Listening More, Talking a Little Less

Grenoble is undoubtedly the most beautiful place I have ever lived at this point. It’s surrounded on three sides by some of France’s most well-known and most-skied mountains: the Belledonne’s to the east (bordering Italy), the Vercours to the West, and Chartreuse (like the monks and the liquor) to the north. It’s actually fairly impossible to get lost in Grenoble, even though I’ve done it now 4 times, because the mountains are all very distinct, and anywhere you are you can still see them. But they’re also a constant reminder of something much more literally foreign: my global placement.

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(Grenoble from the Bastille)

I’ve been becoming increasingly aware of my place in the world, and when your window looks out onto the most French-looking street this side of the Champs-Elysees, it’s rather inevitable. But aesthetics aside, the other non-ignorable constant is the culture shock I’ve been going through for the last two weeks since I was woken up from a nap on an airplane and realized I’d landed in this country.  Since then I’ve been hit over and over again with strange differences that I thought I’d be perfectly able to adapt to: no one smiling on the tram, kissing everyone’s cheeks, a constant stream of “bonjour,” “merci,” “bon journee,” and “au revoir” so the French don’t still not smile at you. And luckily, through all of that, I manage to clam up and squeak out a few “mercis’”.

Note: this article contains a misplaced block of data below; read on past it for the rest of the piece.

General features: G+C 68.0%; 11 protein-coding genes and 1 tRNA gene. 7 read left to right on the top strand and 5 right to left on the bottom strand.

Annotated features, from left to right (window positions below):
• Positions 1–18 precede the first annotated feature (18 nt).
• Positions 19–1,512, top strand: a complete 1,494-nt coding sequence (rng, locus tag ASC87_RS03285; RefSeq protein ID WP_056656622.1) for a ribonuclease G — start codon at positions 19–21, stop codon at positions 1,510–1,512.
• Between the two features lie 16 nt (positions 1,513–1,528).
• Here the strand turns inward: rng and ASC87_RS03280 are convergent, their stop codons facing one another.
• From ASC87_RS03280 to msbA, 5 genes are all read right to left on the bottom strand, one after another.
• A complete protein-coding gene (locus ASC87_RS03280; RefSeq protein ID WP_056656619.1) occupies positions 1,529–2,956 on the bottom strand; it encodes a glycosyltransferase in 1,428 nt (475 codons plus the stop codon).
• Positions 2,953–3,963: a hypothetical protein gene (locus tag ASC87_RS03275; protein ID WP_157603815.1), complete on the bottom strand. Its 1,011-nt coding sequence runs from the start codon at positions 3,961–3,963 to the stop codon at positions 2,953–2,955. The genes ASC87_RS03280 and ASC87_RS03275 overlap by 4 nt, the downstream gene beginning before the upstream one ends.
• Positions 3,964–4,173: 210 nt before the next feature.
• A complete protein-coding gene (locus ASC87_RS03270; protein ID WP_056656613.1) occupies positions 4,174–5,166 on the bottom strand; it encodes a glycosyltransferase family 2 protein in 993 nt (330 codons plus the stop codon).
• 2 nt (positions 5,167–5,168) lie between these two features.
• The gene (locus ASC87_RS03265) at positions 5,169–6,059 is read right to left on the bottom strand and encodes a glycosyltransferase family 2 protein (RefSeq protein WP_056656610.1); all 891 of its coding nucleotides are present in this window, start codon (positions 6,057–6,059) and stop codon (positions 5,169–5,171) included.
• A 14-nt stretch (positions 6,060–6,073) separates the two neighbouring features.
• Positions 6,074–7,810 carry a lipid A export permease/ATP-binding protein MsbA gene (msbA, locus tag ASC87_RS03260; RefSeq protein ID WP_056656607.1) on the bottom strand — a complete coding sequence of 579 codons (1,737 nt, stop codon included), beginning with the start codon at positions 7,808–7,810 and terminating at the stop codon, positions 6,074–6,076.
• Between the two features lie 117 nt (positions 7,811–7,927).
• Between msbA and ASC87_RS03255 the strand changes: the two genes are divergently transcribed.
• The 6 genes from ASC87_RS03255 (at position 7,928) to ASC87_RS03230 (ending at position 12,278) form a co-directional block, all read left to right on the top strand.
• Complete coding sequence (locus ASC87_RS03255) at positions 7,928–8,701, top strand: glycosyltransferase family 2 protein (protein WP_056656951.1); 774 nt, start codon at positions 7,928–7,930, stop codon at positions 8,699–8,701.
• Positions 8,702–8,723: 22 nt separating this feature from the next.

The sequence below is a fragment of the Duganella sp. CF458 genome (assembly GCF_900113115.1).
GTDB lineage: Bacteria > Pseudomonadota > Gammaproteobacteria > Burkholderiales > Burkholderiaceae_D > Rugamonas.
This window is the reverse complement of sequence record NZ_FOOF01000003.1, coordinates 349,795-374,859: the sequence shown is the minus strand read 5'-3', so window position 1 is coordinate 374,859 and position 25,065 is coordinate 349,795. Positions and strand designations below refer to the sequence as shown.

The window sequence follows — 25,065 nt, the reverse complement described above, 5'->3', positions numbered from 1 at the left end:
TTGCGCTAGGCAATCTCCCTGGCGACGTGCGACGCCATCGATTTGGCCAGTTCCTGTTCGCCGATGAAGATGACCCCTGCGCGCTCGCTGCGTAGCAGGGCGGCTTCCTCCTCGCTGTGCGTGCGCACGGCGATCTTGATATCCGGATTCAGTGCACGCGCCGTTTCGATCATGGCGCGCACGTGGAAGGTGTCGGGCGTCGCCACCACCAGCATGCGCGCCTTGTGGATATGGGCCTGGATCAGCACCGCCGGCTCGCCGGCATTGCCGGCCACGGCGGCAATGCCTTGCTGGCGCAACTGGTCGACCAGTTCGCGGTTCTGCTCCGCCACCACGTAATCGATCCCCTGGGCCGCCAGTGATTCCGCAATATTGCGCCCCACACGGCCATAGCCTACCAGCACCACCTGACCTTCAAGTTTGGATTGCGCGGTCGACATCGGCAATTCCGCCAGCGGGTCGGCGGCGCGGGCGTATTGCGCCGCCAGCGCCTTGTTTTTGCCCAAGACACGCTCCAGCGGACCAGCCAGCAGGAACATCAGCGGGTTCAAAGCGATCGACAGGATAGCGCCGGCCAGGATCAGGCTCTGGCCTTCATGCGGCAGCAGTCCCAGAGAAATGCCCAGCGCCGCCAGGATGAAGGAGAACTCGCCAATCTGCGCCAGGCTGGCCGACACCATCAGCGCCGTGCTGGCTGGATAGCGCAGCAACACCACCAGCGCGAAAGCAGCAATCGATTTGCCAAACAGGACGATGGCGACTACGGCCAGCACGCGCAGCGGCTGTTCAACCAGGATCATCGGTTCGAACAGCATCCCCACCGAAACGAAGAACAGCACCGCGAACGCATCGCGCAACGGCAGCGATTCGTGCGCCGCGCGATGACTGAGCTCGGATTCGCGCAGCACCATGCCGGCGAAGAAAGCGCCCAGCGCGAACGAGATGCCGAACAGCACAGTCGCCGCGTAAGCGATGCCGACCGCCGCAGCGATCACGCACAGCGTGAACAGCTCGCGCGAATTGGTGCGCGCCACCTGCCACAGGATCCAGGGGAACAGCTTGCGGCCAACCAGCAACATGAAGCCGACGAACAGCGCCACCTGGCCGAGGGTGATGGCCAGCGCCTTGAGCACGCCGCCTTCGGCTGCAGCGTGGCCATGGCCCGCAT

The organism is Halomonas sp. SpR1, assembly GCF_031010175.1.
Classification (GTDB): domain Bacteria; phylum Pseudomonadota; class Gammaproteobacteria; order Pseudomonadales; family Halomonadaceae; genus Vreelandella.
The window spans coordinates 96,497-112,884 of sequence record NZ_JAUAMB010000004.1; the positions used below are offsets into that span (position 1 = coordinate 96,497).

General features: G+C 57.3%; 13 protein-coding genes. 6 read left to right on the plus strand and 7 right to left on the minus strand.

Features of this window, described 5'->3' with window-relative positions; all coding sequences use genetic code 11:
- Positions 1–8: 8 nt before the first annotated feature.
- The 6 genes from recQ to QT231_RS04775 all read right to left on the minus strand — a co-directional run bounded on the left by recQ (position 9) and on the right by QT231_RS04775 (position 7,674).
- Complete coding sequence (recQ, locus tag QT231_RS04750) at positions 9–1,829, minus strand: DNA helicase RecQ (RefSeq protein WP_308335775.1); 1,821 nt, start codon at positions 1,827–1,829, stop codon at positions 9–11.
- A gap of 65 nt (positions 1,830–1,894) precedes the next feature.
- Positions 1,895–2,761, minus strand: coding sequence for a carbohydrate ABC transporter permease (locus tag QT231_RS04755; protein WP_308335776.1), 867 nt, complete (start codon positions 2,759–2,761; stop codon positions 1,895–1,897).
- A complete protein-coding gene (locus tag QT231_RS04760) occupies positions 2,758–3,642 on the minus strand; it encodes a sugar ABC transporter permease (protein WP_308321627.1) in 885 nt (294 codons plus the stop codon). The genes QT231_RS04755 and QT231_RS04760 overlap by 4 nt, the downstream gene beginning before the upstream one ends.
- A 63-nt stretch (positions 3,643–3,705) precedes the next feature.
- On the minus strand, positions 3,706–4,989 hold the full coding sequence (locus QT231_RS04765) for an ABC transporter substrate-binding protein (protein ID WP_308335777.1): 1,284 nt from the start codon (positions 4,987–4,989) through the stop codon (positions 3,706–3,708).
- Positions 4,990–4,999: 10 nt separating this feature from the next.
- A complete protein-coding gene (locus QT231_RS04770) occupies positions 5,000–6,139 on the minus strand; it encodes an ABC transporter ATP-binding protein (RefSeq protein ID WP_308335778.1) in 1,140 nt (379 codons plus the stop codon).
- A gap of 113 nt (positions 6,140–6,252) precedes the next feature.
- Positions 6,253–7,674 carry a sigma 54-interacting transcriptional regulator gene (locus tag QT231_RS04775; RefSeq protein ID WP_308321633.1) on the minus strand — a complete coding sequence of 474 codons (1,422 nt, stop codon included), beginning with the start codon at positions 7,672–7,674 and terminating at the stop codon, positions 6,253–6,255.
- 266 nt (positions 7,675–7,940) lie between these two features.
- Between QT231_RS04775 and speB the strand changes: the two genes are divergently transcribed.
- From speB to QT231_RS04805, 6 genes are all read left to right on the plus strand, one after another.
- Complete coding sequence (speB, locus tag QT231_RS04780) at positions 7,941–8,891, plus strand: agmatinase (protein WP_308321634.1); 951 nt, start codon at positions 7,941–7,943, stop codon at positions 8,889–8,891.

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(The view from my French room)

It sounds a little stressful, but it’s not! It’s the most wonderful, cultural experience I’ve ever had. I’d been trying to put my finger on the exact language barrier when, in VERY RAPID French, my new grammar teacher put it perfectly. English allows you to say a lot of things in very few words, and even basic French requires a high level of sentence intricacy, the kind that I’m learning it takes years to master. But then I focused in on the coolest part of her having said that: I understood it all perfectly. Every single word. And maybe I couldn’t quite form the same sentiment in a perfectly grammatically correct way, but I understood it. Which honestly made me less embarrassed that I couldn’t quite say it yet. So I decided: I’ve only been here for two weeks, and I figure if I listen more and talk a little less, I could probably learn a thing or two. Au revoir! 

Amanda

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